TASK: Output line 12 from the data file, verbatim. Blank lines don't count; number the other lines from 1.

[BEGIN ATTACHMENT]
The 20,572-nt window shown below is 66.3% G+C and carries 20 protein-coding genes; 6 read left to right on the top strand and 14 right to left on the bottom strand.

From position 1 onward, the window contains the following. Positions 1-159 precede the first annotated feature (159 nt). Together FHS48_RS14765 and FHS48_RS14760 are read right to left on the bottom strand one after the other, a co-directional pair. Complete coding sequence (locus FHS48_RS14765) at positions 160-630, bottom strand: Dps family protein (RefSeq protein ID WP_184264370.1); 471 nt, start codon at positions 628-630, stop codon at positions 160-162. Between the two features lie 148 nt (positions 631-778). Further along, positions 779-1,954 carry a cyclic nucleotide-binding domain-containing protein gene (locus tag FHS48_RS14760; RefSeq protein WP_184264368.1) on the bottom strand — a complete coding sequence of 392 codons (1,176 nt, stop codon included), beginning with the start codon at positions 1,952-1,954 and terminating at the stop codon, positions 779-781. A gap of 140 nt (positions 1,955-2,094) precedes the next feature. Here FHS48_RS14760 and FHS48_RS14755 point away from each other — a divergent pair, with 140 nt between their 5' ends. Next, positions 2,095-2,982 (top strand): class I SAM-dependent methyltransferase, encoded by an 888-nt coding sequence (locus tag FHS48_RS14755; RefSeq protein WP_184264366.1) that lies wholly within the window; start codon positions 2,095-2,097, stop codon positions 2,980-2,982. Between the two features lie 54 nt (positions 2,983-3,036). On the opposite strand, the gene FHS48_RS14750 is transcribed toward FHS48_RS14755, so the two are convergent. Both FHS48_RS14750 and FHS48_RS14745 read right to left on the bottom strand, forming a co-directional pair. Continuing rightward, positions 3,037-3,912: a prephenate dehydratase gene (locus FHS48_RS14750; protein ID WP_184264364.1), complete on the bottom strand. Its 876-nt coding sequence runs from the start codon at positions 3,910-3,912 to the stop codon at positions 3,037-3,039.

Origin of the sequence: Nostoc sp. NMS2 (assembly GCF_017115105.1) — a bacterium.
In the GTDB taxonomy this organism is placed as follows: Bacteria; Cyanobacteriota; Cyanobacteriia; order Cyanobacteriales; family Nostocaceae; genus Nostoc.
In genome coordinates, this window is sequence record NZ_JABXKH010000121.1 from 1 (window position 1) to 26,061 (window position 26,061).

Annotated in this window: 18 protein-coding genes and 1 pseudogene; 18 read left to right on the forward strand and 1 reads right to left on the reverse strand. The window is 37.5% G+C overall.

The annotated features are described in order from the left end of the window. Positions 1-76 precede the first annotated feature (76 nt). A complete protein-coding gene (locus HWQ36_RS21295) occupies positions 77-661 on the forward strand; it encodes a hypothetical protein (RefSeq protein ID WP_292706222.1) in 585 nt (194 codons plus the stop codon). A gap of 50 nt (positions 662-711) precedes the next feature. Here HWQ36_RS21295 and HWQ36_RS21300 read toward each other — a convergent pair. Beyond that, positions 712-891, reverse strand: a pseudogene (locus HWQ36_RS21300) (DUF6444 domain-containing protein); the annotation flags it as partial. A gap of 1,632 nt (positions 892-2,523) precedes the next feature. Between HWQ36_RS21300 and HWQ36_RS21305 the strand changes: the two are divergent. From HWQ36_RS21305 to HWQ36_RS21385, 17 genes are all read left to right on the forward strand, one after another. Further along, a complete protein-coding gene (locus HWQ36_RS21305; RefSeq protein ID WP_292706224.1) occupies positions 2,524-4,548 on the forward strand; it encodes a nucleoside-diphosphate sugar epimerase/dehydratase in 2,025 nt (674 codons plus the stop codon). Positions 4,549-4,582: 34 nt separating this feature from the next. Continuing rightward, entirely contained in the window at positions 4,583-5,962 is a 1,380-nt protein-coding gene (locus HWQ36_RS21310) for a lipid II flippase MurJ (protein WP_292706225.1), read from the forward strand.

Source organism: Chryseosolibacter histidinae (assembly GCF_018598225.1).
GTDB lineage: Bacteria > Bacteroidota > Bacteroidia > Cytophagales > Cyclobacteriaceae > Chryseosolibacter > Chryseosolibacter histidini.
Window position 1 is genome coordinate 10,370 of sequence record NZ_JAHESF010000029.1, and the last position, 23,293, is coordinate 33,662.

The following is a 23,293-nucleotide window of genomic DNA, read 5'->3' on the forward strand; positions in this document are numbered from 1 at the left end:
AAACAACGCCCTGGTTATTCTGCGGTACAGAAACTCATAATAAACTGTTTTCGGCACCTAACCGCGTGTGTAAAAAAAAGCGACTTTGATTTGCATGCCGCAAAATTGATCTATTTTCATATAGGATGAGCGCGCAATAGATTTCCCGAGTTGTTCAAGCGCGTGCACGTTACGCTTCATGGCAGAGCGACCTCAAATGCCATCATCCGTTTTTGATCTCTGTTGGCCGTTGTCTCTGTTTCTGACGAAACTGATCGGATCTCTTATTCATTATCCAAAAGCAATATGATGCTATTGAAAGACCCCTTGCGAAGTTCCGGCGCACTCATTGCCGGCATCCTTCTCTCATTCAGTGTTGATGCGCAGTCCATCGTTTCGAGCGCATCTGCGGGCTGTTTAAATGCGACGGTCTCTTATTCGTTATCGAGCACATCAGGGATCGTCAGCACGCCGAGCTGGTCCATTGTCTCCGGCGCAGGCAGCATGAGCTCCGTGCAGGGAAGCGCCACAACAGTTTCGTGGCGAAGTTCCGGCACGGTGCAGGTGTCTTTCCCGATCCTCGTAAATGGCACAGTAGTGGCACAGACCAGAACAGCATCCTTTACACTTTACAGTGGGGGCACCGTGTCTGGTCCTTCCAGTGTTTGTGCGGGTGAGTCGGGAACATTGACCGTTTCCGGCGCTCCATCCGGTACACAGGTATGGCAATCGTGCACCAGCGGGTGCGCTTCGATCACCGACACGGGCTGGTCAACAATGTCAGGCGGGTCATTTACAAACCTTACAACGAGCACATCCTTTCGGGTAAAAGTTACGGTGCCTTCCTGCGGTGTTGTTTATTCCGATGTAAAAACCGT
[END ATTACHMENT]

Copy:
AAACAACGCCCTGGTTATTCTGCGGTACAGAAACTCATAATAAACTGTTTTCGGCACCTAACCGCGTGTGTAAAAAAAAGCGACTTTGATTTGCATGCCGCAAAATTGATCTATTTTCATATAGGATGAGCGCGCAATAGATTTCCCGAGTTGTTCAAGCGCGTGCACGTTACGCTTCATGGCAGAGCGACCTCAAATGCCATCATCCGTTTTTGATCTCTGTTGGCCGTTGTCTCTGTTTCTGACGAAACTGATCGGATCTCTTATTCATTATCCAAAAGCAATATGATGCTATTGAAAGACCCCTTGCGAAGTTCCGGCGCACTCATTGCCGGCATCCTTCTCTCATTCAGTGTTGATGCGCAGTCCATCGTTTCGAGCGCATCTGCGGGCTGTTTAAATGCGACGGTCTCTTATTCGTTATCGAGCACATCAGGGATCGTCAGCACGCCGAGCTGGTCCATTGTCTCCGGCGCAGGCAGCATGAGCTCCGTGCAGGGAAGCGCCACAACAGTTTCGTGGCGAAGTTCCGGCACGGTGCAGGTGTCTTTCCCGATCCTCGTAAATGGCACAGTAGTGGCACAGACCAGAACAGCATCCTTTACACTTTACAGTGGGGGCACCGTGTCTGGTCCTTCCAGTGTTTGTGCGGGTGAGTCGGGAACATTGACCGTTTCCGGCGCTCCATCCGGTACACAGGTATGGCAATCGTGCACCAGCGGGTGCGCTTCGATCACCGACACGGGCTGGTCAACAATGTCAGGCGGGTCATTTACAAACCTTACAACGAGCACATCCTTTCGGGTAAAAGTTACGGTGCCTTCCTGCGGTGTTGTTTATTCCGATGTAAAAACCGT